The government does not have any strategy at all whether to talk or to fight. The army is very, very frustrated at this point. They are under attack and the government has basically no clear strategy. —Zahid Hussain, a Pakistani security analyst
ISLAMABAD — The Pakistani air force pounded militant hide-outs near the Afghan border on Tuesday, killing dozens of people following deadly bombings against security forces in recent days.
Elsewhere, a roadside bomb killed 20 Shiite pilgrims in a separatist province, and gunmen opened fire on workers administering polio vaccinations, killing three people.
The Pakistani government has come under heavy pressure to aggressively tackle a surge in militant violence instead of solely relying on efforts to start peace talks with the Taliban-led insurgents.
The airstrikes in North Waziristan came after the Pakistani Taliban claimed responsibility for a bomb that killed 26 soldiers Sunday when it tore through a military convoy inside an army compound in the nearby Bannu area. A suicide bomber also killed 13 people, including eight security personnel, Monday in the garrison city of Rawalpindi, near the capital of Islamabad.
The Pakistani military in recent years has carried out several offensives against the Pakistani Taliban in the tribal regions bordering Afghanistan, but North Waziristan has largely been spared. The U.S. has repeatedly struck the area with drone strikes targeting militant commanders.
There were conflicting claims about who was killed in the airstrikes, which began late Monday and continued into early Tuesday. A military official speaking on condition of anonymity because he was not authorized to speak to the media said they killed 40 insurgents, but two residents said civilians were among the dead.
Habib Dawar, who lives in Mir Ali, one of the towns that was struck, said many residents sleep in the open out of fear their homes might be hit.
"How would the jet fighters know who is living where and who is a militant and who is a civilian in the dark of the night," he said.
Prime Minister Nawaz Sharif has long supported a policy of negotiating with militants instead of using military force to subdue them, but so far the Pakistani Taliban have shown little desire to negotiate with his government. Most of the discussion about whether to hold peace talks or not has been centered around groups like the Pakistani Taliban that operate in the northwest. Little mention has been made of whether to talk with sectarian groups who operate in areas like Baluchistan. The government also has not outlined areas where it would be willing to compromise.
"The government does not have any strategy at all whether to talk or to fight," said Zahid Hussain, a Pakistani security analyst. "The army is very, very frustrated at this point. They are under attack and the government has basically no clear strategy."
Amid the criticism, Sharif cancelled a planned trip to Davos, Switzerland, this week to attend the World Economic Forum, and the prime minister visited a military hospital to talk to those wounded in the Bannu and Rawalpindi explosions.
Sharif also chaired a meeting Monday to discuss the government's draft Internal Security Policy, a much-discussed proposal that is meant to address the security problems but has not been made public.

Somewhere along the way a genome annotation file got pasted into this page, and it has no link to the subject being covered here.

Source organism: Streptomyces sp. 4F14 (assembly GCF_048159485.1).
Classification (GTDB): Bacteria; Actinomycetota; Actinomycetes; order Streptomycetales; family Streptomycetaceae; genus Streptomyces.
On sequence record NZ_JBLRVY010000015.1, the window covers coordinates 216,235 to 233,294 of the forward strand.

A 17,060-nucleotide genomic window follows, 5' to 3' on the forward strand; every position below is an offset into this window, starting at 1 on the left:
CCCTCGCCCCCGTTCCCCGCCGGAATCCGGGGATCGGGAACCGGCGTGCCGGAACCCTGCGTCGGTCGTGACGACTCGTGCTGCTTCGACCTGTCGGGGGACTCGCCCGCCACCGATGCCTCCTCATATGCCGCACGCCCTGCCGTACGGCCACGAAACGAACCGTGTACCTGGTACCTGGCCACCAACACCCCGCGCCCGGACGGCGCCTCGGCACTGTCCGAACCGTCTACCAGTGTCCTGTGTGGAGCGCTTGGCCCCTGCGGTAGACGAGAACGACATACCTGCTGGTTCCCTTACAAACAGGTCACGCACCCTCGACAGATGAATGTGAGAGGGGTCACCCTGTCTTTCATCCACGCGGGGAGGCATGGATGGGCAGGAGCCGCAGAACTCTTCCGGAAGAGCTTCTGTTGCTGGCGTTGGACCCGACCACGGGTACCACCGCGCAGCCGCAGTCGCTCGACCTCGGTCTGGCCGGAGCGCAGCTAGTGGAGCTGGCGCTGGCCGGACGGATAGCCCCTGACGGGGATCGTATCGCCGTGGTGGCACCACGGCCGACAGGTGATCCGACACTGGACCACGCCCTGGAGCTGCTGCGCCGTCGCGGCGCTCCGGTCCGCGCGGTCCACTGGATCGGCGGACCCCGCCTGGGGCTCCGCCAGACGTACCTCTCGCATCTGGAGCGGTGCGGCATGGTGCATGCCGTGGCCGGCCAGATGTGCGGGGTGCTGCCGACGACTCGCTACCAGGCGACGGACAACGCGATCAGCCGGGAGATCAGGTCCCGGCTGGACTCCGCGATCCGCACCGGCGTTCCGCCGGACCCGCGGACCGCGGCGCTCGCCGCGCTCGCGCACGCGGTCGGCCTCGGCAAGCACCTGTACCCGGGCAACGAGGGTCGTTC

The Pakistani Taliban said earlier this week that they would be interested in peace talks but only if the government proved it was sincere and had enough "power," a reference to the perception that the army wields the real power in Pakistan. Critics contend this is just another attempt at obfuscation by a group with a track record of using negotiations as a way to gather their strength.
Under its new army chief Raheel Sharif the Pakistani military has said nothing about the peace talks. But analysts say attacks like the ones against troops Sunday and Monday has had a detrimental effect on the military.
"I think there must be a huge loss of morale for the troops that also must be kept in mind," said Mahmood Shah, a retired brigadier and former security official in the tribal regions.
For their part, the militants seem intent on continuing their assault. A spokesman for the Pakistani Taliban, Shahidullah Shahid, warned Tuesday that they would target the families of government and army officials if the authorities continued such airstrikes.
Sectarian violence also has been rising in Baluchistan. A car bomb struck a bus filled with Shiite pilgrims returning from Iran, killing 20 people and wounding two dozen, police officer Mohammad Aslam said. Nobody claimed responsibility for that attack, but suspicion fell on Sunni Islamic militants who consider Shiites heretics and have claimed attacks on the sect in the past.
Gunmen also opened fire on two teams of polio workers in Pakistan's largest city of Karachi, killing three members of the teams and wounding a fourth before fleeing. Militants have killed more than 30 polio workers and police protecting them in recent years.
Pakistan is one of only three countries where the polio virus is still endemic. Militants oppose vaccinations against polio and consider such campaigns a cover for spying. The polio vaccination campaign is viewed suspiciously by many people in Pakistan after a fake vaccination effort was used by the CIA to try to catch Osama bin Laden. Many militants also claim the vaccine is intended to make Muslim boys sterile.
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Associated Press writers Abdul Sattar in Quetta, Adil Jawad in Karachi and Munir Ahmed in Islamabad contributed to this report.